A preferred embodiment of the present invention is hereinafter described, by way of example only, with reference to the accompanying drawings, wherein:
FIG. 1 is a diagram of a preferred embodiment of an IM gateway within a network access system;
FIG. 2 is a flow diagram showing a packet switching process executed by the gateway;
FIG. 3 is a flow diagram showing an IM gateway process executed by the gateway;
FIG. 4 is a flow diagram showing an IM state change process executed by the gateway;
FIG. 5 is a flow diagram showing an IM contact list process executed by the gateway;
FIG. 6 is a flow diagram showing an IM message translation process executed by the gateway; and
 FIGS. 7 to 9 are illustrations of an instant messaging interface on the screen of a wireless device.
 An instant messaging (IM) gateway 2, as shown in FIG. 1, includes a network packet switch 6, a server 16, and a database 18. The packet switch 6 may be an Ethernet packet switch such as the Alteon ACEdirector® Ethernet web switch from Norton Networks Limited, providing packet switching at network layers 2, 3 and 4-7. The server 16 may be a standard computer such as an Intel®-based personal computer, but is preferably a high-performance network server such as a Sun Enterprise® 10000 from Sun Microsystems®). The database 18 is preferably a structured query language (SQL) database such as an Oracle® or MySQL database. The IM gateway 2 is connected to a communications network 14 such as the Internet, and is connected between IM clients and IM servers 20 to 26 on the network 14. Moreover, the IM gateway 2 may advantageously be part of a network access system operated by an Internet Service Provider (ISP), as shown in FIG. 1. The network access system may also include a random access server (RAS) 4, and a router 8 for interfacing to a fiber optical connection to the network backbone. The access system may be as described in the specification of International Patent Application No. PCT/AU00/00418.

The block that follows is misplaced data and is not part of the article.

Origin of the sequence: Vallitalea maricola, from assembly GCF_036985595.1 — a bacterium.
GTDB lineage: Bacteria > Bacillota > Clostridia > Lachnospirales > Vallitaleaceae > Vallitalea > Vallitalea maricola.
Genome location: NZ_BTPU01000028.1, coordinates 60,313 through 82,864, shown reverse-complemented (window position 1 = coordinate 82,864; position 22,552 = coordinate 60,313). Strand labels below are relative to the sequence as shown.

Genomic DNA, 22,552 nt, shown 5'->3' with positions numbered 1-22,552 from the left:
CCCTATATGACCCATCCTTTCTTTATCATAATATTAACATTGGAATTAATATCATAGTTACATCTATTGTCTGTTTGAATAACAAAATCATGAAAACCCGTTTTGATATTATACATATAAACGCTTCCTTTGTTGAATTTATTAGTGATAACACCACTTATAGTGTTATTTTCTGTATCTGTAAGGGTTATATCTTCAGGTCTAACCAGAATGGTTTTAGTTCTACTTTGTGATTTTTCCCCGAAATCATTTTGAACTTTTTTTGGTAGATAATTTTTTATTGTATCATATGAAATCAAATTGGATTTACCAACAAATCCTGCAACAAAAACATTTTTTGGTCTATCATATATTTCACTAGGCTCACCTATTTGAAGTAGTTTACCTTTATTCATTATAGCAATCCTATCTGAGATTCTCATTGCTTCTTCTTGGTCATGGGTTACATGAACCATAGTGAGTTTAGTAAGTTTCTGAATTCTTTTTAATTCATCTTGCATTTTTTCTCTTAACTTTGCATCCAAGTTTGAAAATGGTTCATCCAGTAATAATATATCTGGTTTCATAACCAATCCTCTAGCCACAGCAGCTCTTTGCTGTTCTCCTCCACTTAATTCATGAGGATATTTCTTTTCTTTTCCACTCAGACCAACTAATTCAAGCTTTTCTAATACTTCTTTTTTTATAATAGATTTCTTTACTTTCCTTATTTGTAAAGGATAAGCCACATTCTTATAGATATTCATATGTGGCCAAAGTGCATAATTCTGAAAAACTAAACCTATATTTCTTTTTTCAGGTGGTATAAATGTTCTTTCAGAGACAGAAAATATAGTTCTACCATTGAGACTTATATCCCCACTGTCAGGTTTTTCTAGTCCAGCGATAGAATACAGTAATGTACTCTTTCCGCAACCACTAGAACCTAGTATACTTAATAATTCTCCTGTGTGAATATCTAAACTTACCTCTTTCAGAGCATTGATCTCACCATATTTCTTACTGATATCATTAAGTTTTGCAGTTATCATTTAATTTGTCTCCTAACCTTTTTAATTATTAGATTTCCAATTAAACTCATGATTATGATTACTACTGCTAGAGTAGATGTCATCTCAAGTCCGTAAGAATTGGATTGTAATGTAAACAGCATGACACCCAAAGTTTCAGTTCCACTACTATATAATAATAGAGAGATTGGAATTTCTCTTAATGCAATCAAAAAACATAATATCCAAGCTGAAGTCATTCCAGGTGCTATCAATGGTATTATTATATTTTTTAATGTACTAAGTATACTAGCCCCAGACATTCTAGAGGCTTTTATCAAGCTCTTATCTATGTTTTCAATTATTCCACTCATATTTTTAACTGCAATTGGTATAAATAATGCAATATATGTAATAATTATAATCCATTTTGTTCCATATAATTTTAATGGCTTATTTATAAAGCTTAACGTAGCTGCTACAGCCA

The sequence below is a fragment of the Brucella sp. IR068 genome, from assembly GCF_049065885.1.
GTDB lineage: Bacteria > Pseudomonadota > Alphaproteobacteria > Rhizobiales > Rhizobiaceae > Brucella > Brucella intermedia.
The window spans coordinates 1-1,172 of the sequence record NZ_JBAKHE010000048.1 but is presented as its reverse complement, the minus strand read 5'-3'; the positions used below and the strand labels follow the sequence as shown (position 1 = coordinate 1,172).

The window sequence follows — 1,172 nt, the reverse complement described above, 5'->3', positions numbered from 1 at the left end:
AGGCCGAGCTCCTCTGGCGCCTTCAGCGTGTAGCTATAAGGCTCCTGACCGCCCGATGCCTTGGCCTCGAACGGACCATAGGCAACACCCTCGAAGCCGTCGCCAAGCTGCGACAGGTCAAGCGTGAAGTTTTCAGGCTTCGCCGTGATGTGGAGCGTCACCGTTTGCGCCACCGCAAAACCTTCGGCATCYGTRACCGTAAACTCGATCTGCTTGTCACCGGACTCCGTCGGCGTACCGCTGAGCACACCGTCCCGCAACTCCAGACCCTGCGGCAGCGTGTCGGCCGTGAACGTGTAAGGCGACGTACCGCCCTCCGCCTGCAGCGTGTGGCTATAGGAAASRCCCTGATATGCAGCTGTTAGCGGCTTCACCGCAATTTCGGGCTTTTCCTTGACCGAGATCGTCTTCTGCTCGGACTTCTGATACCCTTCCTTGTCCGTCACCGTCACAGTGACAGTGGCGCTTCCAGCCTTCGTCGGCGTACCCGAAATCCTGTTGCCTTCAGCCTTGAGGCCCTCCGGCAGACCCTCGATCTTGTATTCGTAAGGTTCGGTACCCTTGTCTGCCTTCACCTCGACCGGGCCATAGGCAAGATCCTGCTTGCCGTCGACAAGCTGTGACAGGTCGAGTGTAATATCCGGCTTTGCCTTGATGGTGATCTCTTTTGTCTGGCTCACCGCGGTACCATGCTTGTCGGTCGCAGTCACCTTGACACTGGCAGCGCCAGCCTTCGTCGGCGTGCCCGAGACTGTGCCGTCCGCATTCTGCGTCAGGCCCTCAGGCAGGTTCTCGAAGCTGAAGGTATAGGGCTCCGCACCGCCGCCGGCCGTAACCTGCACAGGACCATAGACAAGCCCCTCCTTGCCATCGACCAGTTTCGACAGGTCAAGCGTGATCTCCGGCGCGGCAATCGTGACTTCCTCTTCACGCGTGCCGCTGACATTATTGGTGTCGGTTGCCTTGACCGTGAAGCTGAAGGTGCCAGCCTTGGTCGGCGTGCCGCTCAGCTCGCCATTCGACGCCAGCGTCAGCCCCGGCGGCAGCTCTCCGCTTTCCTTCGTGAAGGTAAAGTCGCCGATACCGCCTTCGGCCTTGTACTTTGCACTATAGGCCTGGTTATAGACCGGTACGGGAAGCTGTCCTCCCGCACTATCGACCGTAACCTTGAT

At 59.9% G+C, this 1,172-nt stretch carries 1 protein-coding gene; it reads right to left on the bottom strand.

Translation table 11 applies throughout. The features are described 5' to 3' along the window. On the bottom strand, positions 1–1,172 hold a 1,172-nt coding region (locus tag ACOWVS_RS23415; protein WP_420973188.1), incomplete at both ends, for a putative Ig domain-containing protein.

Network packets flowing between users dialed into the ISP access system and the network 14 pass through the gateway 2. However, the switch 6 redirects network packets containing IM data in any of the IM protocols known to the server 16, which may be all known IM protocols. The server 16 executes an IM gateway process that records the state or presence of IM users using any of the known IM protocols. The IM gateway process may further translate IM data in any one of the known IM protocols into any one of the other of the known IM protocols, allowing IM users using one IM system to communicate with IM users using another IM system, without requiring the users to use special clients that are able to handle all of the known protocols. Data translated by the server 16 is sent back to the switch 6, which then forwards it to the appropriate destination. For example, an IM message sent from the computer 10 of a user dialed in to the ISP's access system will be redirected by the switch 6 to the server 16. The server 16 processes the message, and sends it back to the switch 6, where it may be forwarded to the network 14, such as to another user's computer 34, or one of several IM servers 20 to 26.